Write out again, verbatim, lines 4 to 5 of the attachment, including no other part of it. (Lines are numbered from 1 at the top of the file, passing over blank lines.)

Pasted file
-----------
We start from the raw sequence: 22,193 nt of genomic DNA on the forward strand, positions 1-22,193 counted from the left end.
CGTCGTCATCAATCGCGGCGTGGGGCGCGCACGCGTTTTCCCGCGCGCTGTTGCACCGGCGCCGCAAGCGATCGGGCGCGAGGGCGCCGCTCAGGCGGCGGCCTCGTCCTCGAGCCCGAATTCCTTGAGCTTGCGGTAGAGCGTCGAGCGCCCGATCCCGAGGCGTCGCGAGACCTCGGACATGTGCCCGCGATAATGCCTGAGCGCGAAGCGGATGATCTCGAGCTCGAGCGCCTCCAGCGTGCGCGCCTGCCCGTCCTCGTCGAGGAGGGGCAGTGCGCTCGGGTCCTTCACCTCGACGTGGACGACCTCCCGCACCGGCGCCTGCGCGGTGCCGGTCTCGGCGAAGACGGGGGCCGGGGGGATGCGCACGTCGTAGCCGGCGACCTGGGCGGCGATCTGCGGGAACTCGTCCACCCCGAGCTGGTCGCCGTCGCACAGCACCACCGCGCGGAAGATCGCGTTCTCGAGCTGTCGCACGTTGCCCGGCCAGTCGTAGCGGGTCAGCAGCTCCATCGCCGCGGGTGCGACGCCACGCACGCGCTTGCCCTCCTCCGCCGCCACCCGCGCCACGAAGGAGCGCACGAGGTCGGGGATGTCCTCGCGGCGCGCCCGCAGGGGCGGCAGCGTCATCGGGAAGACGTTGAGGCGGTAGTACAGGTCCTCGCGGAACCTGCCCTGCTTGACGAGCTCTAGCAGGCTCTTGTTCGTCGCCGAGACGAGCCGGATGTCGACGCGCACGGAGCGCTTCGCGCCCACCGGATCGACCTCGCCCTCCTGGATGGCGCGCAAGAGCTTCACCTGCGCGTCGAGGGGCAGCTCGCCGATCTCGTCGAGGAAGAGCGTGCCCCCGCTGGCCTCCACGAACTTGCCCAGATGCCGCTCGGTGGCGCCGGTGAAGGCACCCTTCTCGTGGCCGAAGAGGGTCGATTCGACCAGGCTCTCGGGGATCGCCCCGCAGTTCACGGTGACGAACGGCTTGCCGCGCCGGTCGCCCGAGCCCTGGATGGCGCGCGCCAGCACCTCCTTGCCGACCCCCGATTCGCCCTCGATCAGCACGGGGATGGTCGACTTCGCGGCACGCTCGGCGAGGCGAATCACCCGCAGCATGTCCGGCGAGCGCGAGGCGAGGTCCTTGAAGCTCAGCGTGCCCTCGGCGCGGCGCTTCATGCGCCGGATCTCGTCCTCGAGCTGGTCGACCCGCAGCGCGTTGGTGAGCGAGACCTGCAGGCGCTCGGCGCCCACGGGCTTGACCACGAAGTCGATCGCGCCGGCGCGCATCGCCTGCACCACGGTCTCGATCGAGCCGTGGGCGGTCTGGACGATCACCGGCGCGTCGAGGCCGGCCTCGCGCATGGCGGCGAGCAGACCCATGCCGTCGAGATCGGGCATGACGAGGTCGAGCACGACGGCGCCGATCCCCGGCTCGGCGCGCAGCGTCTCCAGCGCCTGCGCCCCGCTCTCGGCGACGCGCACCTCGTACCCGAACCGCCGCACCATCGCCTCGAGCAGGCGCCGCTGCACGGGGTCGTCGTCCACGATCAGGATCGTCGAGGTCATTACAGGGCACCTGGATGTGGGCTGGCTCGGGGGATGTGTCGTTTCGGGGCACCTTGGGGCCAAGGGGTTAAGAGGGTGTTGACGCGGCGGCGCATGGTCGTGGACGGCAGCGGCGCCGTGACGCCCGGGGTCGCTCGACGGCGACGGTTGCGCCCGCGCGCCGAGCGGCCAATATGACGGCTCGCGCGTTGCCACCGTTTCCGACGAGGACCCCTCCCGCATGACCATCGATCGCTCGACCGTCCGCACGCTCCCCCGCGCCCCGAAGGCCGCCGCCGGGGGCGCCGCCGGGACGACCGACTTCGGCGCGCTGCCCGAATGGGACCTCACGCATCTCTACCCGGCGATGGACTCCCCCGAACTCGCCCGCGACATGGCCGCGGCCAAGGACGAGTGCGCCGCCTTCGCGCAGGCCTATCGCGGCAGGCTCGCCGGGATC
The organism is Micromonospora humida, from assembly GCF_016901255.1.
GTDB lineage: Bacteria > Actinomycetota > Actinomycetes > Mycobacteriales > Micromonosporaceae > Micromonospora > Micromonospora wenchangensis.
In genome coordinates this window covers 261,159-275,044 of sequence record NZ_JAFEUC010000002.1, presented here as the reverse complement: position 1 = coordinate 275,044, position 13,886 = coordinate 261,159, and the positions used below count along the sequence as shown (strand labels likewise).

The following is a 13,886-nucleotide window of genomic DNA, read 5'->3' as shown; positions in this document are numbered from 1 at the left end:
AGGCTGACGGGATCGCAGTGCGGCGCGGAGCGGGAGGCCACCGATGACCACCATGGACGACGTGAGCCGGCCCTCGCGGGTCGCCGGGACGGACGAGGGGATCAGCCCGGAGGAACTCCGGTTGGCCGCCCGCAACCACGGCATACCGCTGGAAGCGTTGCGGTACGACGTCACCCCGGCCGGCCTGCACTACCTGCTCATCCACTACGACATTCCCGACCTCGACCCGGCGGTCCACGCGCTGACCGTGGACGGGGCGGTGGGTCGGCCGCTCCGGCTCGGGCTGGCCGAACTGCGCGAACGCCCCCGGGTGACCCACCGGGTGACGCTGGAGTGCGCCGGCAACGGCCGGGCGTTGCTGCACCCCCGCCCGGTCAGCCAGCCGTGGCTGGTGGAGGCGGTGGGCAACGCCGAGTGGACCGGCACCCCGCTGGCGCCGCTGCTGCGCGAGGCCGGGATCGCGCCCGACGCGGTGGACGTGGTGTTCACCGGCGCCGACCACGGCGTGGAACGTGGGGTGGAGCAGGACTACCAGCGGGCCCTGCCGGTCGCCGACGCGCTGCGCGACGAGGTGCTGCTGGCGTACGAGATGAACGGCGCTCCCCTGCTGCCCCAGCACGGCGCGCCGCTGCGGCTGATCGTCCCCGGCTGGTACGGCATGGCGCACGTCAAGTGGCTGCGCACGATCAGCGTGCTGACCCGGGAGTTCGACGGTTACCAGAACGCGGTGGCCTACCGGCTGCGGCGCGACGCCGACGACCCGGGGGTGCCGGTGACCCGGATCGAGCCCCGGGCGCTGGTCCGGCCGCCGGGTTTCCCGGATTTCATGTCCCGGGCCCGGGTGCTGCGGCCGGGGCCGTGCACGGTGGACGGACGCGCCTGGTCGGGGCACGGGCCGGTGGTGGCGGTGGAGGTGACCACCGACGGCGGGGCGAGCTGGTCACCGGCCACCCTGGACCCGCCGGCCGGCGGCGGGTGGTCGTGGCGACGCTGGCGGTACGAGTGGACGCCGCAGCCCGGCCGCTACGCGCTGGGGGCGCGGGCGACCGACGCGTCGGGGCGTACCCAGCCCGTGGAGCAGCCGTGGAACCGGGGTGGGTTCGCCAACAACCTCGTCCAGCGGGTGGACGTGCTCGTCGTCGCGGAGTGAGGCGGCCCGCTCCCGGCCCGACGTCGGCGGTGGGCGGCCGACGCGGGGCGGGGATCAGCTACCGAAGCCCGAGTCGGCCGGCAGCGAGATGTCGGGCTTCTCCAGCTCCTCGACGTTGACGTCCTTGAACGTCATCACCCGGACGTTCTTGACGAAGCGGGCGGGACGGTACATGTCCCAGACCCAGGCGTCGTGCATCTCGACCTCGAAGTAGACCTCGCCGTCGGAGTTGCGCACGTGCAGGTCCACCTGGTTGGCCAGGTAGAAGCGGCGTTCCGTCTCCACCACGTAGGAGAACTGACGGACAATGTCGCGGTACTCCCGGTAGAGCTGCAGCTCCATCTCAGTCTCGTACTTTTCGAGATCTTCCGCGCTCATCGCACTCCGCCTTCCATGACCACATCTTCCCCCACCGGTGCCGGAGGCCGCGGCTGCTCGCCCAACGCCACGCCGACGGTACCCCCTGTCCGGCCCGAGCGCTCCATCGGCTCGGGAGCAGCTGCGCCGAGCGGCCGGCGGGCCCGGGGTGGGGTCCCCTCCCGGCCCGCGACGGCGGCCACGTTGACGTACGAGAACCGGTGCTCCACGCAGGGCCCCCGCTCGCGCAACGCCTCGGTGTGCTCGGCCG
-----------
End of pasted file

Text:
GTDB lineage: Bacteria > Actinomycetota > Actinomycetes > Mycobacteriales > Micromonosporaceae > Micromonospora > Micromonospora wenchangensis.
In genome coordinates this window covers 261,159-275,044 of sequence record NZ_JAFEUC010000002.1, presented here as the reverse complement: position 1 = coordinate 275,044, position 13,886 = coordinate 261,159, and the positions used below count along the sequence as shown (strand labels likewise).